In 2013, Barton Gellman of The Washington Post started publishing stories about what he called the “surveillance-industrial state” based on documents given to him by former National Security Agency (NSA) contractor Edward Snowden. Along with work done by filmmaker Laura Poitras and journalist Glenn Greenwald, Gellman’s exposés laid bare an extensive and previously unacknowledged network by which the federal government systematically and illegally spied on American citizens and routinely circumvented checks on its power.
Gellman has just published Dark Mirror: Edward Snowden and the American Surveillance State, which tells the story of his interactions with the whistleblower, bureaucrats, politicians, and the media as he helped reveal one of the biggest secrets in U.S. history. Nick Gillespie spoke with him about his new book and earlier, Pulitzer Prize-winning work that revealed how Donald Rumsfeld, Dick Cheney, and others in the Bush administration exceeded constitutional limits in the name of prosecuting the war on terror.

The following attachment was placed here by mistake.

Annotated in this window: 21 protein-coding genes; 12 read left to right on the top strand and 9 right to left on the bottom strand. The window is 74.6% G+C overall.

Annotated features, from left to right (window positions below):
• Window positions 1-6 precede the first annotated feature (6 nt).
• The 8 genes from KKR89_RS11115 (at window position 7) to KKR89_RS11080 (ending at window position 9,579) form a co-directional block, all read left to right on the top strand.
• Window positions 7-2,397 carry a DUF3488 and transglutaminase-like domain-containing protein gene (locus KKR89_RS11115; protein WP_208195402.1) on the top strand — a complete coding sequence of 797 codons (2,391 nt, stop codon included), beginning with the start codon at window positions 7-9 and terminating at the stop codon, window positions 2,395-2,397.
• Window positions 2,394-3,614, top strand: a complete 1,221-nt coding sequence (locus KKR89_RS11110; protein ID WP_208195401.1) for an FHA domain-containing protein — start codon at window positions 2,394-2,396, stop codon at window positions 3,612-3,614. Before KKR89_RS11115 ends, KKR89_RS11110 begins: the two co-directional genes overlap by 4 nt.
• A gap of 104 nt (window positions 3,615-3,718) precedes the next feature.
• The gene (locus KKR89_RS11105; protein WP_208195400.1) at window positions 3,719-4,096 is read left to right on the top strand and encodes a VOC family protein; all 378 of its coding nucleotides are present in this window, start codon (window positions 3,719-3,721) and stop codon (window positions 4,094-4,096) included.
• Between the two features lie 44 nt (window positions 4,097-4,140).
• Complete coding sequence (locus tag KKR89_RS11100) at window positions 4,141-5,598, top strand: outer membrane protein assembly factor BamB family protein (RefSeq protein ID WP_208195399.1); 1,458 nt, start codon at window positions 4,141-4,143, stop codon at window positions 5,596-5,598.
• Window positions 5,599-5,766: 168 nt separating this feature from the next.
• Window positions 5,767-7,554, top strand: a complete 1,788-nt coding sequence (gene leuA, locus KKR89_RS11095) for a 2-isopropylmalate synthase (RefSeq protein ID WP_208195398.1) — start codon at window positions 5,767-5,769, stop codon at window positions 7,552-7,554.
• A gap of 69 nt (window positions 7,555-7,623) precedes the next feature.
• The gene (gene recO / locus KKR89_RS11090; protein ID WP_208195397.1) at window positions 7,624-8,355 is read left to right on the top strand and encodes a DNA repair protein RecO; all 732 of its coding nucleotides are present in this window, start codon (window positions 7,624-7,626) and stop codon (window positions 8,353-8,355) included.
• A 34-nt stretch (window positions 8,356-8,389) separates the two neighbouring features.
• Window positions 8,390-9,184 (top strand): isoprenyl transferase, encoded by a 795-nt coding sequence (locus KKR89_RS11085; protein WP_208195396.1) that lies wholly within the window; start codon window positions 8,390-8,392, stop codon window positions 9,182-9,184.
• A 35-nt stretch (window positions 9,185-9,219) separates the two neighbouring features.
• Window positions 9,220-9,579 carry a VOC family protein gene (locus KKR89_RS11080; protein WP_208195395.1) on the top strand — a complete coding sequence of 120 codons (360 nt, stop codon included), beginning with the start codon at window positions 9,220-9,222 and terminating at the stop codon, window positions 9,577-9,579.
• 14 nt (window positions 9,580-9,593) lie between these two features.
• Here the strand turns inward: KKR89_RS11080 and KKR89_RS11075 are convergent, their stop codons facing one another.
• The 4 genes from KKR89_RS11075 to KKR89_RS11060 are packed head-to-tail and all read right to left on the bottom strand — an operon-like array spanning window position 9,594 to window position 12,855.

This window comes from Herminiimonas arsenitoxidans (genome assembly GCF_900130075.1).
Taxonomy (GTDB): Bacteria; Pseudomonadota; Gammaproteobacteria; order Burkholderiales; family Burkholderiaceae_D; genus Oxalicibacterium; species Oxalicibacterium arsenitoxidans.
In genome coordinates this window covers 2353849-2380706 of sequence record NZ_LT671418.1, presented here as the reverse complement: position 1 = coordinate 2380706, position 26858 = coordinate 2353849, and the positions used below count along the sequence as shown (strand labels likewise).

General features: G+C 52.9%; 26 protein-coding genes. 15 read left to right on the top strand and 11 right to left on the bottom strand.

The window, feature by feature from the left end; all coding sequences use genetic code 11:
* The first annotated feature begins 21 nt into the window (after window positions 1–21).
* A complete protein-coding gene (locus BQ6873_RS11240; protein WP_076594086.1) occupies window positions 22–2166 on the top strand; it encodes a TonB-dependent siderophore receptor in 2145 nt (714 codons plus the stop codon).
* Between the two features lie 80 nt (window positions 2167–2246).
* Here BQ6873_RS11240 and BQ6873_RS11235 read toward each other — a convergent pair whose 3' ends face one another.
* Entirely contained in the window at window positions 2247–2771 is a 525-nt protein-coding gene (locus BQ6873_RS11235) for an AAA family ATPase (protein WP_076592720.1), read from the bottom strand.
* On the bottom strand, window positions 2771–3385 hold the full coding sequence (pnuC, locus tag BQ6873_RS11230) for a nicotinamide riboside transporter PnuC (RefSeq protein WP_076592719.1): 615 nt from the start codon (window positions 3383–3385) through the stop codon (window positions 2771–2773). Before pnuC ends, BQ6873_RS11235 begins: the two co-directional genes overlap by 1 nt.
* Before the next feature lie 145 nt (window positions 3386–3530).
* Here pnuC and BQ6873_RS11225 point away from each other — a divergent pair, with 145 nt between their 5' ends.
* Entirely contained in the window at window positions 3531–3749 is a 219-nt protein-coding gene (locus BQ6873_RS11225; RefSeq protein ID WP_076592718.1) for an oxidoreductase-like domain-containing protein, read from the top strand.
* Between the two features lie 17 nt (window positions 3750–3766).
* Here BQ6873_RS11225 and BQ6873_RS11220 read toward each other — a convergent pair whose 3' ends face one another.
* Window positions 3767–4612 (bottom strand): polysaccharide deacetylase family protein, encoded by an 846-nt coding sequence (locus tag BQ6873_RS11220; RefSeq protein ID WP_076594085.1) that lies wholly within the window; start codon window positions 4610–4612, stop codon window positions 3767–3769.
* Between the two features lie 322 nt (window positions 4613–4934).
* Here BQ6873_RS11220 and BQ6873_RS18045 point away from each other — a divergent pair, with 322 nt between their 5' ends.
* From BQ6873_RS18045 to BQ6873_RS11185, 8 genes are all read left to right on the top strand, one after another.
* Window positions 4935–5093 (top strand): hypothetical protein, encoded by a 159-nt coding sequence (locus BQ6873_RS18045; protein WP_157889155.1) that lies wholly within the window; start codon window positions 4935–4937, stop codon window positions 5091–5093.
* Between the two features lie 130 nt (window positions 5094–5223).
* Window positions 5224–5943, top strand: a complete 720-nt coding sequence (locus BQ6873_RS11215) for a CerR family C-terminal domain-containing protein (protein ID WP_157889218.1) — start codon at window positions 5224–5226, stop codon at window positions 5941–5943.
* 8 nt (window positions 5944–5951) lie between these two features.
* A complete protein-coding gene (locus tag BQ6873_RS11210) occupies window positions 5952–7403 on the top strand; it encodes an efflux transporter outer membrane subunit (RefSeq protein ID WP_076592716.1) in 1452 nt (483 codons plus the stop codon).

They also discuss national surveillance in light of the two major-party presidential candidates, Donald Trump and Joe Biden. Former heads of intelligence services are “much less sanguine about the government accumulating this enormous machinery of surveillance” with Trump in the White House because they openly acknowledge “it is subject to horrific potential abuse,” says Gellman. At the same time, he stresses that Biden, who served in the Senate for decades and eight years as vice president under President Barack Obama, “has not been an apostle of transparency in the national security world. He was a strong backer of the prosecution of whistleblowers and leakers in the Obama administration and there were more prosecutions with charges of espionage against people who talked to journalists during the Obama administration than in all previous administrations combined, which had a chilling effect on national security reporting.”